Written by Rex Ennis
posted on October 13, 2010 22:45
Tuesday 3 May 1898 the First National Bank of Carthage did not open its doors for business. Why had the directors posted a closed sign on the door?
Round Island and the Dakota Territory are seldom mentioned in the same sentence, but there is a connection. It happens that many Dakota Settlers were from Northern New York. Watertown, South Dakota is named after Watertown, New York. “In 1861, the Dakota Territory was formally established. Once the railroad line made South Dakota more accessible, settlers began to pour in, causing the Great Dakota Boom of 1878-1887. Rapid growth ceased when droughts struck throughout South Dakota, bringing the period of prosperity to a quick end. On February 22, 1889, South Dakota entered the union as the 40th state.”
Northern New Yorkers founded towns, banks, businesses, and newspapers in the developing territory. One was Ephraim H. Myers who lived in of Carthage, NY, and lived in a cottage on Round Island Lot #174.
Ephraim H. Myers was born in South New Berlin, Chenango County, NY. In 1894, The Boston History Company published Our County and Its People by Gates Curtis, included was this glowing biography of Myers.
“Myers, Ephraim H., whose active business life in Carthage began in 1871, when he became partner with Holcomb & Horr, bankers, is a native of Rome, N. Y., born in 1848. His father, Samuel Myers, came to Carthage about 1850, and is remembered as a dealer in real estate and other property, a man of means and highly respected in the town. He died in Carthage in 1870. Ephraim H. first came to Carthage in 1865 and for a time worked in Elijah Horr's store, then went to Watertown. where for several years he was engaged in business as cashier, bookkeeper or accountant. In 1871 he returned to Carthage and became a member of the firm as has been stated. In 1874 the partnership was dissolved and Mr. Myers, in company with De Witt Rogers, formed the banking firm of Myers & Rogers. They did a successful business until 1880, when Mr. Myers organized the First National Bank of Carthage and was appointed its first cashier. In 1887 he was elected president of the bank and has since had entire control of its affairs and business. More than this, Mr. Myers has been an interested factor in bringing to Carthage several very desirable public improvements, especially the water supply system, which was built during his term as president of the village, for he was three times elected to that office. In many other directions he has shown the same interest in local affairs and it is no fulsome compliment to say that he is regarded as a generous and public spirited citizen. June 29, 1871, Mr. Myers married Ada, daughter of Dr. Spencer of Watertown, and they had eight children, five of whom are now living.” [Sic]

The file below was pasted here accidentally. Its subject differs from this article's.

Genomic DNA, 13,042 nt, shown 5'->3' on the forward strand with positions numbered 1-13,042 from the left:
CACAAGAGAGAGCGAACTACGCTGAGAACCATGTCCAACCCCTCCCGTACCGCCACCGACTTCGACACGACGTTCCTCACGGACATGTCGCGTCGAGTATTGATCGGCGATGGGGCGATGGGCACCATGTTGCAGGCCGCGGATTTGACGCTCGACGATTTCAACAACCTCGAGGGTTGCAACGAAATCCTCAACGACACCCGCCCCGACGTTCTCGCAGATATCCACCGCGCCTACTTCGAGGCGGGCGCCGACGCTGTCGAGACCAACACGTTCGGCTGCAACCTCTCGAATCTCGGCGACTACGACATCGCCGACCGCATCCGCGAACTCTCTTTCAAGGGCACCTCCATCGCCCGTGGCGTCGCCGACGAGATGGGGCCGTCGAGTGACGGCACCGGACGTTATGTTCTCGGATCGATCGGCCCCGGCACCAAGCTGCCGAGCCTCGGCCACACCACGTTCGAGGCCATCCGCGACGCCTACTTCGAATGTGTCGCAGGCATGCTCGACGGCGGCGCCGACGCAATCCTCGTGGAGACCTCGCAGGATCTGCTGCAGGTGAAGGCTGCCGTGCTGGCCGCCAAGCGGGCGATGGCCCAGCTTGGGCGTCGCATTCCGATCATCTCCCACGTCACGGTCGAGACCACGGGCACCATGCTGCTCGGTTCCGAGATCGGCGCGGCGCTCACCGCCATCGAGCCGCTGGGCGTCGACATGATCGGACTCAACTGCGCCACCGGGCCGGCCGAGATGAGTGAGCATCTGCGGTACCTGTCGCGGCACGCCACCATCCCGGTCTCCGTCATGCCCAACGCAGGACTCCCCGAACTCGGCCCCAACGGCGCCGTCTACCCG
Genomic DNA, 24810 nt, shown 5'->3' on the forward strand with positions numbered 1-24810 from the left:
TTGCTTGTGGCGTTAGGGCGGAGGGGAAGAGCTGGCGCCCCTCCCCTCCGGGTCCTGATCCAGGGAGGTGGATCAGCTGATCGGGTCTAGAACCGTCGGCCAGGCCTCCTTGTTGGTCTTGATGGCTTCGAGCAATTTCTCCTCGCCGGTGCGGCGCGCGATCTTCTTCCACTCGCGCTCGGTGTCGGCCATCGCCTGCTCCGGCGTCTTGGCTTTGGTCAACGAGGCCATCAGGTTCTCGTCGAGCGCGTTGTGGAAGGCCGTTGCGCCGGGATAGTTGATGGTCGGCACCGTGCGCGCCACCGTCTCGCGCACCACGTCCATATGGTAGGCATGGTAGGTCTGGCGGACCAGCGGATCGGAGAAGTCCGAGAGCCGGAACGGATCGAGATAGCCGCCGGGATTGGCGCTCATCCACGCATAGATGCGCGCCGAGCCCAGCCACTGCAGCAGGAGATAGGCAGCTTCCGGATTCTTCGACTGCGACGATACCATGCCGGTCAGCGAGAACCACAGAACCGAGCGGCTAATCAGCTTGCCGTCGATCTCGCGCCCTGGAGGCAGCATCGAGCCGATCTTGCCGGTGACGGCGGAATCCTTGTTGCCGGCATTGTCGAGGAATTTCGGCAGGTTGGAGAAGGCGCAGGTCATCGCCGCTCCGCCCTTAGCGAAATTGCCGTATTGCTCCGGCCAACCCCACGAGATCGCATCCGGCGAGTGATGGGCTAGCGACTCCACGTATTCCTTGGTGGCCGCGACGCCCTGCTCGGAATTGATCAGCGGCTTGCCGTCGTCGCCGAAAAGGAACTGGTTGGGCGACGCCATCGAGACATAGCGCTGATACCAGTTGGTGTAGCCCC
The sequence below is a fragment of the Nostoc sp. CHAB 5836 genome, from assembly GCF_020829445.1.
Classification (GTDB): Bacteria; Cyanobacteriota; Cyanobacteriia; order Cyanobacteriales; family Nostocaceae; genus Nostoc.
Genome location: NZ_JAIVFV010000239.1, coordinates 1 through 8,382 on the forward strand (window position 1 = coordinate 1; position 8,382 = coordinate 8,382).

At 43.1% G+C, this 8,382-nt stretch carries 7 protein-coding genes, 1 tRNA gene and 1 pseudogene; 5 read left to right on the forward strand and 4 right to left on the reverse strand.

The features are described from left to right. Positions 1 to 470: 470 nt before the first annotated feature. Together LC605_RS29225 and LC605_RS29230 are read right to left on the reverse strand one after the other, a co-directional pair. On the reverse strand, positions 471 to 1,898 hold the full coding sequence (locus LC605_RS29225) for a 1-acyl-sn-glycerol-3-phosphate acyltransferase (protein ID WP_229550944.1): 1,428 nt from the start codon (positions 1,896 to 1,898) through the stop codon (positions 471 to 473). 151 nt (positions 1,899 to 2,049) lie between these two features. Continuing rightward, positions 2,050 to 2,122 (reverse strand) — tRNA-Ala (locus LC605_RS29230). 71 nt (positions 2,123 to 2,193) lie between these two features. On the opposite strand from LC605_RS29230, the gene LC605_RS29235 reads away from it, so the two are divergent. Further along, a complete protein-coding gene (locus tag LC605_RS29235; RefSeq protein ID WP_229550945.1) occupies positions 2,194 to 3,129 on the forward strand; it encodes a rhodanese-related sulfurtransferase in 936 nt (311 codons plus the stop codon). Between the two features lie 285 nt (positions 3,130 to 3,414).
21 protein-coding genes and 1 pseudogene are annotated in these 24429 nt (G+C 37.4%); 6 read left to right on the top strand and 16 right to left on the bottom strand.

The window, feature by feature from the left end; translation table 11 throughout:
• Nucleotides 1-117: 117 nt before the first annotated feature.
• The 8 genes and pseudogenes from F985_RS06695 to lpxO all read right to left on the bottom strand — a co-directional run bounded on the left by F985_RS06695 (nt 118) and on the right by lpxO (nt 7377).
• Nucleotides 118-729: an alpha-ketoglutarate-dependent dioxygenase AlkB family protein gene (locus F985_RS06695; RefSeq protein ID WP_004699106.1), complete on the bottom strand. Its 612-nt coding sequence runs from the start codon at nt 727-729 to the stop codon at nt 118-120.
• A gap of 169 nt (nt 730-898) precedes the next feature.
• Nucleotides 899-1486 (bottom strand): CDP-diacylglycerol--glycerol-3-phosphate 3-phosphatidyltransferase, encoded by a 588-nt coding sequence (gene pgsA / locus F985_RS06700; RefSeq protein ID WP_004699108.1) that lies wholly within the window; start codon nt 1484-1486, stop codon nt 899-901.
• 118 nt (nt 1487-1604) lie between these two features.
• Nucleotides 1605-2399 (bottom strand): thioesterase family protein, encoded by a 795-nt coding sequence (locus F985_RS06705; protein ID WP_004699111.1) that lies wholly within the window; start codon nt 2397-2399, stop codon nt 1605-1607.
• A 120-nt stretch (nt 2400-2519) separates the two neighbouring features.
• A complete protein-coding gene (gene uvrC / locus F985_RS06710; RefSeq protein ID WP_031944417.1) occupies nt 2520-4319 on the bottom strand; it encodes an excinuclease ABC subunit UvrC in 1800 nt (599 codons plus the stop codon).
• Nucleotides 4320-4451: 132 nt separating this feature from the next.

The Curtis biography did not include Myers’ activities in the Dakota Territory. Allen E. Kilby, who later became a New York Assemblyman in Jefferson County , 1885-86 and Myers’ neighbor on Round Island, traveled with Myers to Vilas, Dakota Territory in 1879. Kibly and Myers had invested heavily in Dakota Territory real estate for resale to settlers from Northern New York.
Frank Ward, of Carthage, NY, founded Carthage, Dakota Territory in 1882. Ward and Myers pushed for the construction of an opera house in Vilas. In October 1883, Myers and his father-in-law, Watertown physician Dr. Spencer, were in Dakota Territory with the objective of forming a national bank. However, all of Myers good works in Cartage, NY and in Vilas; Dakota Territory would not spare him from the ravages of the burst of the Dakota boom. Several years of severe drought ended the boom.
Myers, short of money, began embezzling funds from the First National Bank of Carthage. On 3 May 1898 he left a note on his desk and vanished with the bank’s cash. Over a period of years he embezzled $110,000, from a bank with assets of just under $280,000! He had falsified documents according to bank examiners, including fake loans to his friends and Dr. Spencer. No record, so far, has been found of him being caught.
Vilas, South Dakota, today is a wide spot in the road with a population of 19. Carthage, SD today is famous as the home of the only museum in the country built from bales of straw! Both communities are located in Miner County, SD. Watertown, South Dakota is in Codington County and has been more successful. It is now the fourth largest city in the state.
- Rome Citizen, 6 May 1898
- Jefferson County Journal, 24 October 1883
- Carthage Republican, 1879
- Watertown photo: Wikipedia
By Rexford M. Ennis, Grindstone Island
© Copyright Rexford M. Ennis 2010, All Rights Reserved
Rex Ennis has written several articles for TI Life. He has also contributed to our History Page which can be found under the Tag: “The Place”. Re’s bio is recorded in Contributors in December, 2008. He is a well known volunteer in the region as a member of the Grindstone Island Research and Heritage Center and compiles genealogy material on the island. He is also a volunteer with the Thousand Islands Museum in Clayton NY. He recently completed a biography of Charles G. Emery entitled: Toujours Jeune Always Young which was reviewed in TI Life, June 2010.